Jacklin’s 2019 release Crushing is just as contemplative as her earlier work, but there’s less of a rosy tint to its sonic reflections. Rather, there’s a presence to her words, an immediate gravity that pulls and releases the listener with each up and down of Jacklin’s emotional journey.

Perhaps this is because Jacklin wrote many of Crushing’s tracks while on tour supporting Don’t Let the Kids Win and, as such, wrote them about the experiences of the moment: life on the road, the demands of the music business, and even a relationship she was in at the time. In a studio performance with Paste Magazine, Jacklin said she entered this album feeling “I didn’t have space to myself or control over my life,” a sentiment undoubtedly present across the first five songs on the album, all of which feature mentions of bodily autonomy through the lyrics: “I guess it’s just my life/ And it’s just my body,” “I don’t want to be touched all the time/ I raised my body up to be mine,” “Pressure to feel fine after the fact/ Out on the dancefloor with my body back,” “But you know my body and I know yours,” and, finally, the subtler nod, “You know it’s bad when the family flies in/ Just to stand by your side.”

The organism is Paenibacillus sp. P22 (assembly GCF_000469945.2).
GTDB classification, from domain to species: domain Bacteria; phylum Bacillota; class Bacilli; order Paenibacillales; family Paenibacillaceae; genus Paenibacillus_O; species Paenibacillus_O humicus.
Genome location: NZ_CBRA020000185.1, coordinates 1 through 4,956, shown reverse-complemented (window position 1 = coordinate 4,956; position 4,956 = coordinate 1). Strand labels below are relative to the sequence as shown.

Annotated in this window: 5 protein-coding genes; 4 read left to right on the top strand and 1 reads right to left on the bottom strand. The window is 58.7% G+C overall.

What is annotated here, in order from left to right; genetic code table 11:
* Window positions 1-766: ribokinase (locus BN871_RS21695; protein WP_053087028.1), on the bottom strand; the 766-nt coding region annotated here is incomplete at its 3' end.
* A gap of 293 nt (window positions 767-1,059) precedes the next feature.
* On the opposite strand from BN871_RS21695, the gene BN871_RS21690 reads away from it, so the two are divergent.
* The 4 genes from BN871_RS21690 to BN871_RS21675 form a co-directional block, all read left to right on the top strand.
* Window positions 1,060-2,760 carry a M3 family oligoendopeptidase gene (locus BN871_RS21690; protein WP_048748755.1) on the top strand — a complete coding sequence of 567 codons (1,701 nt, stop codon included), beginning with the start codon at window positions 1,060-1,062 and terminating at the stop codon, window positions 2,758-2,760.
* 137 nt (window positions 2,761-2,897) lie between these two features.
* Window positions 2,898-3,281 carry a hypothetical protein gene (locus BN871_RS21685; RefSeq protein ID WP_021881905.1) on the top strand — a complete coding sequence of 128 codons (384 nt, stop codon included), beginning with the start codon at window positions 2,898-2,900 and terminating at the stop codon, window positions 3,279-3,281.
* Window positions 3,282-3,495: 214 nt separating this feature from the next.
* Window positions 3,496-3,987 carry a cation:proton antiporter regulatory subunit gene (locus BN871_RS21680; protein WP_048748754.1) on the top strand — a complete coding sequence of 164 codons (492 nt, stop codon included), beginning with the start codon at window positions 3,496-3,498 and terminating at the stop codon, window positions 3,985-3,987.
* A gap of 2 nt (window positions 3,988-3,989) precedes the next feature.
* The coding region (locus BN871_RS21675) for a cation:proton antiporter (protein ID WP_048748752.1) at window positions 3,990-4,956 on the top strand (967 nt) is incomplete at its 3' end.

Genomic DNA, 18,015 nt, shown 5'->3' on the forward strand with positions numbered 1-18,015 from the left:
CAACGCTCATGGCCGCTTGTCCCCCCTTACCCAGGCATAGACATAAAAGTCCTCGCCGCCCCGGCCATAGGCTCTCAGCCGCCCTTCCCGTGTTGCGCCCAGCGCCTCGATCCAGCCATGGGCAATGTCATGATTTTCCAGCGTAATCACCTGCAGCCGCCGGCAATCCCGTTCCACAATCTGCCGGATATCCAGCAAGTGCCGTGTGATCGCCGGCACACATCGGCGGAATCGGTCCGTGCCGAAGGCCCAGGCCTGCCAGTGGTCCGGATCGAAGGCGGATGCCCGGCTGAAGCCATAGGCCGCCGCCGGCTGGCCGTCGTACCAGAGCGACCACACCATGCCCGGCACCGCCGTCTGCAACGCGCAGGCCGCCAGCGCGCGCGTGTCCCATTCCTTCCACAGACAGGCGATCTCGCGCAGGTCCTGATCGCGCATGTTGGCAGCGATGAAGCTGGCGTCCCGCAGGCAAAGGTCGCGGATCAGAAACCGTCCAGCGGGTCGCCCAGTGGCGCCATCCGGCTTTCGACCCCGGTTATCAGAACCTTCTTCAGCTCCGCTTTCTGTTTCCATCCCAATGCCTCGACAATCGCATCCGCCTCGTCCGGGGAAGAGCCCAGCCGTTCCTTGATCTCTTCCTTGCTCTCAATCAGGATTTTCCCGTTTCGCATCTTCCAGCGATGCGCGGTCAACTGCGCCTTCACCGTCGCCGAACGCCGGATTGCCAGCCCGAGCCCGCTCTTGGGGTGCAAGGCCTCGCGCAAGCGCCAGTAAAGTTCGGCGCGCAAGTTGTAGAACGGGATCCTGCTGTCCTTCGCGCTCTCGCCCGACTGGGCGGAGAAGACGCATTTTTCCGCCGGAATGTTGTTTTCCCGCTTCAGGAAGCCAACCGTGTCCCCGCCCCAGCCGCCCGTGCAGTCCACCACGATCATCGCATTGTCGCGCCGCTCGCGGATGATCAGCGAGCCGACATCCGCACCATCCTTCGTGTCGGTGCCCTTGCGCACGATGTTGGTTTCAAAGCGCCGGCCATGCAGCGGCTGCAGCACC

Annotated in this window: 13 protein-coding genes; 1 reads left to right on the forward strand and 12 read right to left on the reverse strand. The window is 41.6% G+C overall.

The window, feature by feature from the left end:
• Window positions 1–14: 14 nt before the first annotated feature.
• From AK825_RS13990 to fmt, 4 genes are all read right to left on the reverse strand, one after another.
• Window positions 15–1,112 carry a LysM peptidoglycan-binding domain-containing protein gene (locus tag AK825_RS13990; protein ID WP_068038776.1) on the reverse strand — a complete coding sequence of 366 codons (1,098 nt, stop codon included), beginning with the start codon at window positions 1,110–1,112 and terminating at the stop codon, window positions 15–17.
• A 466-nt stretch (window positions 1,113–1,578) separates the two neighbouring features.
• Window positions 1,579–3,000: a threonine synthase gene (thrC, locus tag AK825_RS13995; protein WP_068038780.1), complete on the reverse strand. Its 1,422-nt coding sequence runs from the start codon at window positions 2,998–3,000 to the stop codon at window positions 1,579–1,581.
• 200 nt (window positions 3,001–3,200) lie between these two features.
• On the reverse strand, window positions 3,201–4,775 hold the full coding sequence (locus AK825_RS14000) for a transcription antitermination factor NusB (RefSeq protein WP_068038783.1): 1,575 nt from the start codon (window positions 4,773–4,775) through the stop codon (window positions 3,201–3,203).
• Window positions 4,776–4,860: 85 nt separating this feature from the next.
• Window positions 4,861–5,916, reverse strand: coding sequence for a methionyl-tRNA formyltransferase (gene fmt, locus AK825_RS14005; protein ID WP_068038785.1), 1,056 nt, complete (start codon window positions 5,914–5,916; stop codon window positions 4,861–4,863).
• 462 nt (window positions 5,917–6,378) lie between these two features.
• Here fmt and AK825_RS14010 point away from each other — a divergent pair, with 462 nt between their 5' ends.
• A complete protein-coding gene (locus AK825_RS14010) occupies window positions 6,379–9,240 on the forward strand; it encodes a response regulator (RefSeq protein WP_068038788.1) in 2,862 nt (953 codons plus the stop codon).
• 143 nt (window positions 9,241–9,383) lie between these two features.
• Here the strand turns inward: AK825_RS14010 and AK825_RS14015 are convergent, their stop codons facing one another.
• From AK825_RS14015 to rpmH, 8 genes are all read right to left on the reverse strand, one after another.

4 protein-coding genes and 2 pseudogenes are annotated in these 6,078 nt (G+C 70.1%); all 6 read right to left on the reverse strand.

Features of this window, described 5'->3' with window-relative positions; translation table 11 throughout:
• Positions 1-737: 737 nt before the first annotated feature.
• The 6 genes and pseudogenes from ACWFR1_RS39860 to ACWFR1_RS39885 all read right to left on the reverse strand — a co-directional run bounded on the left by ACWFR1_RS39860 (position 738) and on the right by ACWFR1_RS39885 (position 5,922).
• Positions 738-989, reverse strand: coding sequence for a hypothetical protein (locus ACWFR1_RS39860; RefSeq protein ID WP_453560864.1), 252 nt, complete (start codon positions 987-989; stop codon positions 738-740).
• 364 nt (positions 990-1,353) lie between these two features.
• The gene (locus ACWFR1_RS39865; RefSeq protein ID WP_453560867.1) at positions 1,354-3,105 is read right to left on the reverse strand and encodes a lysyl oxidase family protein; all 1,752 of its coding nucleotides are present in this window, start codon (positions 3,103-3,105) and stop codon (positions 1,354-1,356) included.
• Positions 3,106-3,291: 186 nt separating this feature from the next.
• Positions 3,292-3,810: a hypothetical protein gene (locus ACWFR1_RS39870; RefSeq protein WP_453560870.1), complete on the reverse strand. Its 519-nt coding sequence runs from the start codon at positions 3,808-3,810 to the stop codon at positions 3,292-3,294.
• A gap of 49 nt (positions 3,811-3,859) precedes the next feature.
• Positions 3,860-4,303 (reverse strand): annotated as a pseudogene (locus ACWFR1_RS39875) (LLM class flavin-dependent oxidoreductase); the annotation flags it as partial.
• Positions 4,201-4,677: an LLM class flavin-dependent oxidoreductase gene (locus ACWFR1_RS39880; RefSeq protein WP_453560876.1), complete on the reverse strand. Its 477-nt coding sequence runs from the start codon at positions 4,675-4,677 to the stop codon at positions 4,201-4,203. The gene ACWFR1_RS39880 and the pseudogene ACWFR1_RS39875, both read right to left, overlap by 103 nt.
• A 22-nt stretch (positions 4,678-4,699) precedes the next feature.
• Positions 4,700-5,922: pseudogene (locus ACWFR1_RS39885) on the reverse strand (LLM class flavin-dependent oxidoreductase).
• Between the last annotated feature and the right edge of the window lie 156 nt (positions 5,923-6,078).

This running theme of bodily autonomy in a female songwriter’s album may initially make Crushing appear to be a battle cry for feminism, but, in an interview with Junkee, Jacklin made it quite clear that wasn’t her intention stating, “After we finished the album, I probably listened back to it like two weeks later and I was like ‘Huh. Okay. You’ve referenced your body in the first five songs. That’s interesting Julia. What’s going on?’”.

Jacklin actually declined the suggestion to title the entire album “Body” to avoid inviting incorrect assumptions about its intention, saying “I just felt like that it was going to open me up to all these questions about ‘My Body’ and ‘Feminism’, which I’m up for talking about most of the time, but I didn’t want to bring even more of that into my own world.”